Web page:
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EDITORIAL

India gears up to ring in the biggest tax reform after Independence
Article Date: 
May 19 2017, 2234

It’s a good beginning. The nationwide consensus on goods and services tax (GST) rates across 1,211 product lines and services in four tariff bands, are the first steps towards achieving, ‘one nation, one market and one tax’. Though there’s a lot of ground that needs to be covered before GST is ushered in on July 1, the nation seems gearing up to ring in the biggest tax reform in India post-Independence.
June 3 could perhaps be the day when finance minister Arun Jaitley would hold the penultimate meeting of GST Council ahead of the single levy rollout. Well, anxiety amongst businesses, individuals and service providers’ in the transit phase is evident. This is understandable as well, given that India would move into un-chartered territory from a taxation perspective. Even tax authorities are bound to spend sleepless nights in the first two quarters after the GST rollout to oversee smooth transition from multiple, diverse and cascading taxes prevalent today.
European Union is the only comparable territory, where the products and services mix is as diverse or complex as India. Twenty-nine states and seven Union Territories ringing in the GST after a 13-year lag, is definitely a moment to celebrate. Before going into the details of what would become expensive or cheap after GST becomes operable, the bigger issue is that the taxation landscape would change for the better. But, one must also admit that the four-band GST rates needs a significant overhaul over the next two years by further moving to just two mean rates of 12 and 18 per cent. While most products and services fall in this bracket, there’s a case for scaling down the 28 per cent rate progressively before the final phase out. Eliminating all exemptions and cess will have to be attempted with a time-bound roadmap.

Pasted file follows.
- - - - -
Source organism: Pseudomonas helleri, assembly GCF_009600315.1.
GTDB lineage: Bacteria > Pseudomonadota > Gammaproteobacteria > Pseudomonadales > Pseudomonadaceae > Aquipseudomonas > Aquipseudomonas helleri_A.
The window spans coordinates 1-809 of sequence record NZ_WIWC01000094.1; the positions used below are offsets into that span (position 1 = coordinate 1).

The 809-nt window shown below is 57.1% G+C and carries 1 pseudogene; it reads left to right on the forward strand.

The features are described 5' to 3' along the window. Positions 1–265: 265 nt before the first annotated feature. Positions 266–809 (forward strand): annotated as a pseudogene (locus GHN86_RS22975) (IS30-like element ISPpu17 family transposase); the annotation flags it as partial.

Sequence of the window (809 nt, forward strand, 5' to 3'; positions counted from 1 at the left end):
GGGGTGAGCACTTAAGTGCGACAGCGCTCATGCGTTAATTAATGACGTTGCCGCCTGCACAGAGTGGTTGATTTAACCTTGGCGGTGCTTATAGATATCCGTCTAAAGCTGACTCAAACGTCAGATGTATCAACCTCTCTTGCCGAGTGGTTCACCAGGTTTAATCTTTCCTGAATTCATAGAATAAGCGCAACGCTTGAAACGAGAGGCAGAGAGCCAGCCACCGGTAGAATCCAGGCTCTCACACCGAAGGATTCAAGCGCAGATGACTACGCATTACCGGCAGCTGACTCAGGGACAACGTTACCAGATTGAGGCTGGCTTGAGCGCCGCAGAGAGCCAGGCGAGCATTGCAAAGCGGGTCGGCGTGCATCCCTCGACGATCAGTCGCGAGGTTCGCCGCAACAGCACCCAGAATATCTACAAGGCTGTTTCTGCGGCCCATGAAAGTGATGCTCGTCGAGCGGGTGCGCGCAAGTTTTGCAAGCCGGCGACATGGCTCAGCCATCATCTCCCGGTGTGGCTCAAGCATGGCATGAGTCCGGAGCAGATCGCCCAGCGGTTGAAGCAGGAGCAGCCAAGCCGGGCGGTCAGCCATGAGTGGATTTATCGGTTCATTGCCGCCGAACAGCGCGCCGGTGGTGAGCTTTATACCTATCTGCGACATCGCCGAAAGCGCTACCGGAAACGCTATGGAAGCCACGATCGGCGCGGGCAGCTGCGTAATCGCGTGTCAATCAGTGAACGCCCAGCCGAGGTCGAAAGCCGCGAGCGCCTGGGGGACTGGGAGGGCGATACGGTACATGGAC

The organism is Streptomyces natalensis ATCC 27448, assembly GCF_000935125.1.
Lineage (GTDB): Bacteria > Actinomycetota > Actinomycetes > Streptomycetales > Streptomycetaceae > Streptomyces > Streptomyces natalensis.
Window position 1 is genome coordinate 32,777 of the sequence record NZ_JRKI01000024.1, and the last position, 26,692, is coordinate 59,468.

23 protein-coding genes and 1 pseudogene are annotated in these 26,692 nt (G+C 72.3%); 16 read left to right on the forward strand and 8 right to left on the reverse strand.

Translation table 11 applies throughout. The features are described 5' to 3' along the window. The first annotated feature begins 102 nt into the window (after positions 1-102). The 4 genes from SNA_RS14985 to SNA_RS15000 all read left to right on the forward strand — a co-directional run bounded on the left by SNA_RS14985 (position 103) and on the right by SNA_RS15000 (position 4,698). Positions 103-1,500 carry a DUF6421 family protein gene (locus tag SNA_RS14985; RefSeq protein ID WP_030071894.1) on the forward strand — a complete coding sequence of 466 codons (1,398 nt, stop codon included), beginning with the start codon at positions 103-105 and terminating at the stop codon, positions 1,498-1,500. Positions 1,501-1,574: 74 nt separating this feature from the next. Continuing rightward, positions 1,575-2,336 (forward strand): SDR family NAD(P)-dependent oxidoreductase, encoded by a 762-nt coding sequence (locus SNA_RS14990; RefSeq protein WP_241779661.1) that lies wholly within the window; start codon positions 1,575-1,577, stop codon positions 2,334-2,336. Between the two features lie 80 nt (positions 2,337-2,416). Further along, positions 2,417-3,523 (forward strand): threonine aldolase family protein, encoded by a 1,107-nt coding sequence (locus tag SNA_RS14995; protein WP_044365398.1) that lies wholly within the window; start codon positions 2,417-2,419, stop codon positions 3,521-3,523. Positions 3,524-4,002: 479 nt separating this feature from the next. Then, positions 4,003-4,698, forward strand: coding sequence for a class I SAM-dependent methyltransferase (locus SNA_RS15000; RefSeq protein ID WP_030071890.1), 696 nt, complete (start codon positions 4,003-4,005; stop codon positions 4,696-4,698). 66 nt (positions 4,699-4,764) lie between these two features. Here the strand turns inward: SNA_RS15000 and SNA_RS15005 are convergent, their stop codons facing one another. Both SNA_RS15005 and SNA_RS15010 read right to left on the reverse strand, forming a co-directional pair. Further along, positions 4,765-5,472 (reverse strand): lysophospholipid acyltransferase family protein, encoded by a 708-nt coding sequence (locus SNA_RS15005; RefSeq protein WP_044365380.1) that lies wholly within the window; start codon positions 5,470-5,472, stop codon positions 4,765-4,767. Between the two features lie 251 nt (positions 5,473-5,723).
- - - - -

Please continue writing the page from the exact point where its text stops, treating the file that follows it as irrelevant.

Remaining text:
When it comes to specific rates on products and services, there’s no escape for the four-rate structure with states virtually giving up on their unilateral authority to levy taxes. Given that India is a ‘welfare state’ exemption of daily use items like dal, rice, education and healthcare services from GST imposts is a significant step. It is also true that 28 per cent and 15 per cent cess on sin-goods and services taken together could be one of the highest in the world. Since, input tax credits is the way on which GST works, the impact may not be felt even by high-end consumers.
However, the rationale behind such a high tax rate on luxury items and services consumption is that those who can afford must pay to cross-subsidise the daily need items of the underprivileged. One significant feature of GST rates finalised by the council is that it is by and large ‘revenue neutral’ to start with, leaving very little room for fueling big time inflation.

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